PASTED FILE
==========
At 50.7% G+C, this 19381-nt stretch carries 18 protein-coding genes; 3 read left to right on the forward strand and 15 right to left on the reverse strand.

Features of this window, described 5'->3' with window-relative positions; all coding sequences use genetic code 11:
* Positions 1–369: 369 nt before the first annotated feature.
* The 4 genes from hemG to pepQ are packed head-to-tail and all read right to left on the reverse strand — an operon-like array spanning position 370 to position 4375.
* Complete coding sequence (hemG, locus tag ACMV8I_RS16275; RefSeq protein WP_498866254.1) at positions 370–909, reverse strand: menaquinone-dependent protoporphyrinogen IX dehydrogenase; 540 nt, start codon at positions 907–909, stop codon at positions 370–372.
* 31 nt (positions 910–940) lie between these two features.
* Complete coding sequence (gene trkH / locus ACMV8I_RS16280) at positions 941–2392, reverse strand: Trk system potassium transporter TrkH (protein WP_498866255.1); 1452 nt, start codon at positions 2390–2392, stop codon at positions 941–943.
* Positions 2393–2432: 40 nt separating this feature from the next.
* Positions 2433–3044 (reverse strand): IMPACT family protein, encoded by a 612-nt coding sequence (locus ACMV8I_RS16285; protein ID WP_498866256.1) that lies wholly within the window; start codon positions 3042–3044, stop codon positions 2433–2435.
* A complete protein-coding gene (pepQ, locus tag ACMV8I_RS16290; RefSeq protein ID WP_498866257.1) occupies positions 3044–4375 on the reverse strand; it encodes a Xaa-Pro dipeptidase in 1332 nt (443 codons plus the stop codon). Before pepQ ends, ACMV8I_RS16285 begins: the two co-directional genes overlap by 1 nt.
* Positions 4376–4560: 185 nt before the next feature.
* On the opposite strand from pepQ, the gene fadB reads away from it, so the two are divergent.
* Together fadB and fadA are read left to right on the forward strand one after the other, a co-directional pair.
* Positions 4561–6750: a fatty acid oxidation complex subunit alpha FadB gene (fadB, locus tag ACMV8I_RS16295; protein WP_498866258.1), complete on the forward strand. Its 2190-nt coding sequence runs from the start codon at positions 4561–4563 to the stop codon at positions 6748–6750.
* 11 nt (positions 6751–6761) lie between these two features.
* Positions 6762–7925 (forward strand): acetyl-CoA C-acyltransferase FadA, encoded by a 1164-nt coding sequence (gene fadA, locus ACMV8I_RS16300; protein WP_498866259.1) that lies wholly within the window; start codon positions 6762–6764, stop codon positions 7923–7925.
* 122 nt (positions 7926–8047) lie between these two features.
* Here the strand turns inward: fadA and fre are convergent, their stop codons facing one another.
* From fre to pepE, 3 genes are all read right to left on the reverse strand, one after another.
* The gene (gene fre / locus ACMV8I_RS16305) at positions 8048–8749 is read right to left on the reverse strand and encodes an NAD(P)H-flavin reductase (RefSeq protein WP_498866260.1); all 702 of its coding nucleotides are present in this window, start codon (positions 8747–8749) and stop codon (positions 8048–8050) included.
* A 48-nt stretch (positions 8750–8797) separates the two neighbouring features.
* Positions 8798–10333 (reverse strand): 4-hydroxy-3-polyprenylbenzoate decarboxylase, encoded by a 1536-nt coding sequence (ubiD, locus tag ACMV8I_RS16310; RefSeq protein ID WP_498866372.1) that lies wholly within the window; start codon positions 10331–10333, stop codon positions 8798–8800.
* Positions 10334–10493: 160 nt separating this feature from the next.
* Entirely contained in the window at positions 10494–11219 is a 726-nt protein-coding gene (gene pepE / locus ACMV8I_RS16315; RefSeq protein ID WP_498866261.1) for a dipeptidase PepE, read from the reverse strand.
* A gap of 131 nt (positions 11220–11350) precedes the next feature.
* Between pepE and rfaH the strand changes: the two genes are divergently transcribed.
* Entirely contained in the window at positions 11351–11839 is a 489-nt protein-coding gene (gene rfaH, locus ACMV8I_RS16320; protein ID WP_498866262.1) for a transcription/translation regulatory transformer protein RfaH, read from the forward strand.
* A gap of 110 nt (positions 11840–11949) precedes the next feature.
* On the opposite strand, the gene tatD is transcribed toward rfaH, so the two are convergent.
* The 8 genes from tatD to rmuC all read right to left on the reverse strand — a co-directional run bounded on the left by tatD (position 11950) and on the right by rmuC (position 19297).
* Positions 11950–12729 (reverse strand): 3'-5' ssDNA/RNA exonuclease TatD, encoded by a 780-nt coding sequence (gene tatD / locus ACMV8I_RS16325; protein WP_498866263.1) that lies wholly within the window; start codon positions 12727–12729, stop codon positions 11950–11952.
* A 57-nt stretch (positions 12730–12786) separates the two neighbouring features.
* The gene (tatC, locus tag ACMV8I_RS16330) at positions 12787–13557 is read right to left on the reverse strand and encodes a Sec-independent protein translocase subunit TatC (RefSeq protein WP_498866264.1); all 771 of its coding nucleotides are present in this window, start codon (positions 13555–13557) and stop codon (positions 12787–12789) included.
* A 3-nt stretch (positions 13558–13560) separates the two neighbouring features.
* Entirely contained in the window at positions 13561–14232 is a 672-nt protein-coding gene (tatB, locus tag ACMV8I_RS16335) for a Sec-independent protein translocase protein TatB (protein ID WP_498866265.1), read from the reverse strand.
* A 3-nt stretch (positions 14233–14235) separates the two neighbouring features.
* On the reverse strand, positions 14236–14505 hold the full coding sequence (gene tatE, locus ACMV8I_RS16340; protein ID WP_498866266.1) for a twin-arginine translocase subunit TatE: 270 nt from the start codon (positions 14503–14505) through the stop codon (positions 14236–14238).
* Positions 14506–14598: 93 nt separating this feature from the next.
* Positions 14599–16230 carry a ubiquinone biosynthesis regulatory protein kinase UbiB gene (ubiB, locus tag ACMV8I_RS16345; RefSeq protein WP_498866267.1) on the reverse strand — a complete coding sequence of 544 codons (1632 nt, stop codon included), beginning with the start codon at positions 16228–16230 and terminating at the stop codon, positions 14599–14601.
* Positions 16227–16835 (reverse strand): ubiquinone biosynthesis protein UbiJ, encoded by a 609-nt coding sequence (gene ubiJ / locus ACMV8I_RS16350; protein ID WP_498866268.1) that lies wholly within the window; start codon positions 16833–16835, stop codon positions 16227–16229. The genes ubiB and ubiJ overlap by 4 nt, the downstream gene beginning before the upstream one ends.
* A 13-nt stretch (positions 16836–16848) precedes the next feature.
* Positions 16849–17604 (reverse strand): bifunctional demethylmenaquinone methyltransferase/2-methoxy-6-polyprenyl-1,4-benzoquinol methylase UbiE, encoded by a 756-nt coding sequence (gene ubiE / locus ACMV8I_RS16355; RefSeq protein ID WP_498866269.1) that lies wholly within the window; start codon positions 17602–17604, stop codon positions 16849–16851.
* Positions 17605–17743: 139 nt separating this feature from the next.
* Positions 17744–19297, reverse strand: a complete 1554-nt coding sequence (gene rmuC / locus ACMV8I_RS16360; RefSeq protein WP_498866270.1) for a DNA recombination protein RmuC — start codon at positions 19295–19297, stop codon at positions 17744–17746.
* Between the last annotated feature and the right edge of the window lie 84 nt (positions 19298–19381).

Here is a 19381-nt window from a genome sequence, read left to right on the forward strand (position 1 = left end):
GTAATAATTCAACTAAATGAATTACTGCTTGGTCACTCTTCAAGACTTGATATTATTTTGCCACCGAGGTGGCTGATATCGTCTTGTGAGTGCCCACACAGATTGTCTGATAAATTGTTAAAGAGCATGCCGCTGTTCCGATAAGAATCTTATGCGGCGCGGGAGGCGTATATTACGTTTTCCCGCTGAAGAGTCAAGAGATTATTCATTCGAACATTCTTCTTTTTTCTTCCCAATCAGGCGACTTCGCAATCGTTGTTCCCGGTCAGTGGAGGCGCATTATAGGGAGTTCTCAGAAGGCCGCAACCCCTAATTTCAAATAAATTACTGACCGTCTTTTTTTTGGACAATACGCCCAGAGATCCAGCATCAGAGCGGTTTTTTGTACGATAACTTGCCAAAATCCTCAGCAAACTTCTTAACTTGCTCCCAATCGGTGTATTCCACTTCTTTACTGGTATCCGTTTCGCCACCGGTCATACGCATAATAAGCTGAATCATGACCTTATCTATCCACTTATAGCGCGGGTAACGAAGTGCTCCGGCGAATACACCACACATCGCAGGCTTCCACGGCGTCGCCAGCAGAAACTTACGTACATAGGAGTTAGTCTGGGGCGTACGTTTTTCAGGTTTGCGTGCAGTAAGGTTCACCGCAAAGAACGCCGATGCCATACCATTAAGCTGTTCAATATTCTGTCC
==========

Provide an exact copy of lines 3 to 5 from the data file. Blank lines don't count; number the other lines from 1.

* Positions 1–369: 369 nt before the first annotated feature.
* The 4 genes from hemG to pepQ are packed head-to-tail and all read right to left on the reverse strand — an operon-like array spanning position 370 to position 4375.
* Complete coding sequence (hemG, locus tag ACMV8I_RS16275; RefSeq protein WP_498866254.1) at positions 370–909, reverse strand: menaquinone-dependent protoporphyrinogen IX dehydrogenase; 540 nt, start codon at positions 907–909, stop codon at positions 370–372.